The privileged migrants
As the COVID-19 pandemic rendered people around the world homebound, home for some US citizens turned out to be the colonial town of Granada, along the shores of Central America’s largest lake, Lake Nicaragua, in a country many of these settlers had known only as the bloody battleground of the revolutionary Sandinistas and the counter-revolutionary (US-Backed) Contras.
These ‘expats’ began migrating to Nicaragua, in earnest, in the early 2000s (though an American presence in the country extends much further back in history). They are drawn by a quest for adventure, but also by affordable, spacious Colonial-era homes, maids and gardeners, and upscale restaurants in a country ranked second poorest in Latin America. In stark contrast to the attention focused on ‘caravans’ of migrants fleeing Central America en route to the US, these US citizens and other north-south migrants go generally unnoticed in the public discourse on global migration.
My Identities article, ‘Rooted in relative privilege: US ‘expats’ in Granada, Nicaragua’, examines this group of international migrants, incorporating some of the same concepts used to study their counterparts moving from the Global South to the Global North. Based on fieldwork in Granada, Nicaragua and in-depth interviews with 30 US citizens who have made their homes there, I focus on how these individuals negotiate a sense of identity and belonging as US citizens residing full-time in Nicaragua.
When asked about their primary identification, the majority of respondents (22 of 30) replied with: ‘American’. They described maintaining close social, emotional and cultural ties to the US – more so than political ties. At the same time, they also shared feelings of attachment and identification with their adopted land. This attachment was primarily to the town where they were making their homes, Granada, and to fellow ‘expats’ with whom they were forming community. But it extended as well to local ‘Nicas’ who they were being served by in restaurants, bars, markets and in their homes as hired maids, cooks and gardeners, or who they were serving through charitable organisations dedicated to providing assistance to the host community in areas of education, medical care and other social services. It was not unusual for US migrants to use the pronoun ‘we’ simultaneously in reference to Granada, or Nicaragua, and in reference to Americans, or the US.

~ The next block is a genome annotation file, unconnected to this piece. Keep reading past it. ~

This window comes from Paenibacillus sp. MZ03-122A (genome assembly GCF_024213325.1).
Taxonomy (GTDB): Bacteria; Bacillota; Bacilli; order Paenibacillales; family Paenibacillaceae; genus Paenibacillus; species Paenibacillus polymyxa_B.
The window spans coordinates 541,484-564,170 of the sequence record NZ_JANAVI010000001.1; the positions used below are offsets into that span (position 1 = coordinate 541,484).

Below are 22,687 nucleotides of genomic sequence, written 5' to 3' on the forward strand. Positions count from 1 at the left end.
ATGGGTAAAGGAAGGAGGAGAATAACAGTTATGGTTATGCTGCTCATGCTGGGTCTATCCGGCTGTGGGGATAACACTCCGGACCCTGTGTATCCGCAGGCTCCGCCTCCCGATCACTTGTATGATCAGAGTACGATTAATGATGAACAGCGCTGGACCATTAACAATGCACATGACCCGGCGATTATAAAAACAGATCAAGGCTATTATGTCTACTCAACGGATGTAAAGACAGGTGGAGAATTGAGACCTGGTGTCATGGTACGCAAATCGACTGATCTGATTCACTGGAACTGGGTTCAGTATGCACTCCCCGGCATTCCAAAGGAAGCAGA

In many ways, these US citizens living in Nicaragua fit the model of ‘transmigrants’ introduced by sociologists in the early 1990s, to describe those who ‘take actions, make decisions, and develop subjectivities and identities embedded in networks of relationships that connect them simultaneously to two or more nation-states’ (Basch, Glick-Schiller & Blanc 1994, 3). An even closer fit comes from a revised analysis of transnationalism in 2004, which emphasises the predominance of ‘bi-localism’, or trans-state connections between particular places, here and there (Waldinger & Fitzgerald 2004, 1182).
While familiar concepts in the study of international migration shed light on the transnational mobility of privileged migrants too, the practices of this less familiar group also help us to refine existing concepts. Given that transnationalism has been largely theorised on the basis of, and applied to, migrants leaving less affluent countries for more affluent ones, case studies of the reverse migratory trend are instructive. Border crossing as a mechanism for navigating the vagaries of 21-century globalisation is becoming more widespread, but the degree of economic, political and cultural privilege of the trans-migrants fundamentally shapes the nature of the transnational ties they form and maintain.
Basch, L., Glick Schiller, N. & Szanton Blanc, C. 1994. Nations unbound:
transnational projects, postcolonial predicaments, and deterritorialized nation states. Langhorne, PA: Gordon and Breach.
Waldinger, R. & Fitzgerald, D. 2004. Transnationalism in question. American
Journal of Sociology 109 (5): 1177–1195.
Blog post by Sheila Croucher, Miami University, USA
Read the full article: Croucher, Sheila. Rooted in relative privilege: US ‘expats’ in Granada, Nicaragua. Identities: Global Studies in Culture and Power. DOI: 10.1080/1070289X.2016.1260022
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